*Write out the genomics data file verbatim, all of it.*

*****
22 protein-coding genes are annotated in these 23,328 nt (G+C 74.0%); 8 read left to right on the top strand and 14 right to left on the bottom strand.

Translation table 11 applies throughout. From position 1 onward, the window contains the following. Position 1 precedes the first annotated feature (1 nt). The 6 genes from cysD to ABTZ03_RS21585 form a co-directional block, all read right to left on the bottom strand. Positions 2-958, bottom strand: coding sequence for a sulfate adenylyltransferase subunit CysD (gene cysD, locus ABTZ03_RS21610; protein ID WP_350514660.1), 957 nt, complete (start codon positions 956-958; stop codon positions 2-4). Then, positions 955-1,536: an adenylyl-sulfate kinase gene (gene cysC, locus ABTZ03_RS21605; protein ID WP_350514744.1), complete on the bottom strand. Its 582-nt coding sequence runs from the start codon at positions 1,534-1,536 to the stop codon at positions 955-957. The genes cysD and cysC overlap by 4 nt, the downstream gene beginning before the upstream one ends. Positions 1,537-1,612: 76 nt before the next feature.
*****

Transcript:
22 protein-coding genes are annotated in these 23,328 nt (G+C 74.0%); 8 read left to right on the top strand and 14 right to left on the bottom strand.

Translation table 11 applies throughout. From position 1 onward, the window contains the following. Position 1 precedes the first annotated feature (1 nt). The 6 genes from cysD to ABTZ03_RS21585 form a co-directional block, all read right to left on the bottom strand. Positions 2-958, bottom strand: coding sequence for a sulfate adenylyltransferase subunit CysD (gene cysD, locus ABTZ03_RS21610; protein ID WP_350514660.1), 957 nt, complete (start codon positions 956-958; stop codon positions 2-4). Then, positions 955-1,536: an adenylyl-sulfate kinase gene (gene cysC, locus ABTZ03_RS21605; protein ID WP_350514744.1), complete on the bottom strand. Its 582-nt coding sequence runs from the start codon at positions 1,534-1,536 to the stop codon at positions 955-957. The genes cysD and cysC overlap by 4 nt, the downstream gene beginning before the upstream one ends. Positions 1,537-1,612: 76 nt before the next feature.